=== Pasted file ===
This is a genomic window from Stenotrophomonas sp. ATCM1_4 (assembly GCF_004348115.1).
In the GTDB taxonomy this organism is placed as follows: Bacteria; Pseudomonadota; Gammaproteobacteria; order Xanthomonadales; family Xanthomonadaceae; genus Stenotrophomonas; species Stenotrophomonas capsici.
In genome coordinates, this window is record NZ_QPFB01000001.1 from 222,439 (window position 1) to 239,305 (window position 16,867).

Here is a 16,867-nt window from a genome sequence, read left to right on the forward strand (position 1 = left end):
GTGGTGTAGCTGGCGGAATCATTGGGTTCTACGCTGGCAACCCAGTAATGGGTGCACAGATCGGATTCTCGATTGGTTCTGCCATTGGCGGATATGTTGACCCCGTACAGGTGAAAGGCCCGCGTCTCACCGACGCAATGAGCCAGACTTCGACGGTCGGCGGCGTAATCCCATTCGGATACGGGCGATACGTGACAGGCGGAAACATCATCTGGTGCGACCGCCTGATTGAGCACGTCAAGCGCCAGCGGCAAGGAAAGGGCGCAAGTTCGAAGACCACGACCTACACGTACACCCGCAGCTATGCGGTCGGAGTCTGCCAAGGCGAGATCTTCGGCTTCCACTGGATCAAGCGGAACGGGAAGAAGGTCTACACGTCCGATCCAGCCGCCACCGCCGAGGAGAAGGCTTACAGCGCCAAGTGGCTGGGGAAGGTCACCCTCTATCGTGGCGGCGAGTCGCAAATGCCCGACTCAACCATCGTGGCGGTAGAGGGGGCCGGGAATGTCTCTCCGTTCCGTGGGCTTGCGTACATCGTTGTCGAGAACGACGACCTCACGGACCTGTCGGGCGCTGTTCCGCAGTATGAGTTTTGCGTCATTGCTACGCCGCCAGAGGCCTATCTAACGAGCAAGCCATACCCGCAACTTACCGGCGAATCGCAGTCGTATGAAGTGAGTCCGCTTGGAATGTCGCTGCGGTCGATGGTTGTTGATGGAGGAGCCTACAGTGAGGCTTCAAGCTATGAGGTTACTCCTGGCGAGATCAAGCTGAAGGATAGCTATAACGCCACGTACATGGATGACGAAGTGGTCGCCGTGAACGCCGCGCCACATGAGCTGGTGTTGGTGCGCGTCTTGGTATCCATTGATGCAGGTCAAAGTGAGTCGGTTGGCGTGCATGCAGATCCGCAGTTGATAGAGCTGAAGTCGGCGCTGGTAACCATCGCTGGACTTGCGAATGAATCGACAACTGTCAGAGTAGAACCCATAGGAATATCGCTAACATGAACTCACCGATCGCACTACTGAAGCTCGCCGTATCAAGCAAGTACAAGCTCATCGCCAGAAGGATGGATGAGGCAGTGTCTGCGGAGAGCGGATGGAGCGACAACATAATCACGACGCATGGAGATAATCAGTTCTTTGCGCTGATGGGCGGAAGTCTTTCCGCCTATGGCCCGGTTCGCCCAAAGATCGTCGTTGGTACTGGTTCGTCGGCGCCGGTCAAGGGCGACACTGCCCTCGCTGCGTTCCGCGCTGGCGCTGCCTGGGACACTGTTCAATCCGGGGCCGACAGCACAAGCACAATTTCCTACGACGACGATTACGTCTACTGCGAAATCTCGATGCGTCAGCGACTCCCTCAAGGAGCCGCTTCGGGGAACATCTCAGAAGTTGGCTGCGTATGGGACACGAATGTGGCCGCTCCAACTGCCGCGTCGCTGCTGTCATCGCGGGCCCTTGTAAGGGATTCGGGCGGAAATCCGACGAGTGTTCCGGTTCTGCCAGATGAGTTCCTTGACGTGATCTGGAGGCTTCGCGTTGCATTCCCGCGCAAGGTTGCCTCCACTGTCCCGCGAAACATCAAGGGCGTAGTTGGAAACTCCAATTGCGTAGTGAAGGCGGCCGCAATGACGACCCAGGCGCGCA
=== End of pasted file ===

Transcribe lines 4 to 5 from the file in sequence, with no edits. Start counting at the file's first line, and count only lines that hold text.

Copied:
Here is a 16,867-nt window from a genome sequence, read left to right on the forward strand (position 1 = left end):
GTGGTGTAGCTGGCGGAATCATTGGGTTCTACGCTGGCAACCCAGTAATGGGTGCACAGATCGGATTCTCGATTGGTTCTGCCATTGGCGGATATGTTGACCCCGTACAGGTGAAAGGCCCGCGTCTCACCGACGCAATGAGCCAGACTTCGACGGTCGGCGGCGTAATCCCATTCGGATACGGGCGATACGTGACAGGCGGAAACATCATCTGGTGCGACCGCCTGATTGAGCACGTCAAGCGCCAGCGGCAAGGAAAGGGCGCAAGTTCGAAGACCACGACCTACACGTACACCCGCAGCTATGCGGTCGGAGTCTGCCAAGGCGAGATCTTCGGCTTCCACTGGATCAAGCGGAACGGGAAGAAGGTCTACACGTCCGATCCAGCCGCCACCGCCGAGGAGAAGGCTTACAGCGCCAAGTGGCTGGGGAAGGTCACCCTCTATCGTGGCGGCGAGTCGCAAATGCCCGACTCAACCATCGTGGCGGTAGAGGGGGCCGGGAATGTCTCTCCGTTCCGTGGGCTTGCGTACATCGTTGTCGAGAACGACGACCTCACGGACCTGTCGGGCGCTGTTCCGCAGTATGAGTTTTGCGTCATTGCTACGCCGCCAGAGGCCTATCTAACGAGCAAGCCATACCCGCAACTTACCGGCGAATCGCAGTCGTATGAAGTGAGTCCGCTTGGAATGTCGCTGCGGTCGATGGTTGTTGATGGAGGAGCCTACAGTGAGGCTTCAAGCTATGAGGTTACTCCTGGCGAGATCAAGCTGAAGGATAGCTATAACGCCACGTACATGGATGACGAAGTGGTCGCCGTGAACGCCGCGCCACATGAGCTGGTGTTGGTGCGCGTCTTGGTATCCATTGATGCAGGTCAAAGTGAGTCGGTTGGCGTGCATGCAGATCCGCAGTTGATAGAGCTGAAGTCGGCGCTGGTAACCATCGCTGGACTTGCGAATGAATCGACAACTGTCAGAGTAGAACCCATAGGAATATCGCTAACATGAACTCACCGATCGCACTACTGAAGCTCGCCGTATCAAGCAAGTACAAGCTCATCGCCAGAAGGATGGATGAGGCAGTGTCTGCGGAGAGCGGATGGAGCGACAACATAATCACGACGCATGGAGATAATCAGTTCTTTGCGCTGATGGGCGGAAGTCTTTCCGCCTATGGCCCGGTTCGCCCAAAGATCGTCGTTGGTACTGGTTCGTCGGCGCCGGTCAAGGGCGACACTGCCCTCGCTGCGTTCCGCGCTGGCGCTGCCTGGGACACTGTTCAATCCGGGGCCGACAGCACAAGCACAATTTCCTACGACGACGATTACGTCTACTGCGAAATCTCGATGCGTCAGCGACTCCCTCAAGGAGCCGCTTCGGGGAACATCTCAGAAGTTGGCTGCGTATGGGACACGAATGTGGCCGCTCCAACTGCCGCGTCGCTGCTGTCATCGCGGGCCCTTGTAAGGGATTCGGGCGGAAATCCGACGAGTGTTCCGGTTCTGCCAGATGAGTTCCTTGACGTGATCTGGAGGCTTCGCGTTGCATTCCCGCGCAAGGTTGCCTCCACTGTCCCGCGAAACATCAAGGGCGTAGTTGGAAACTCCAATTGCGTAGTGAAGGCGGCCGCAATGACGACCCAGGCGCGCA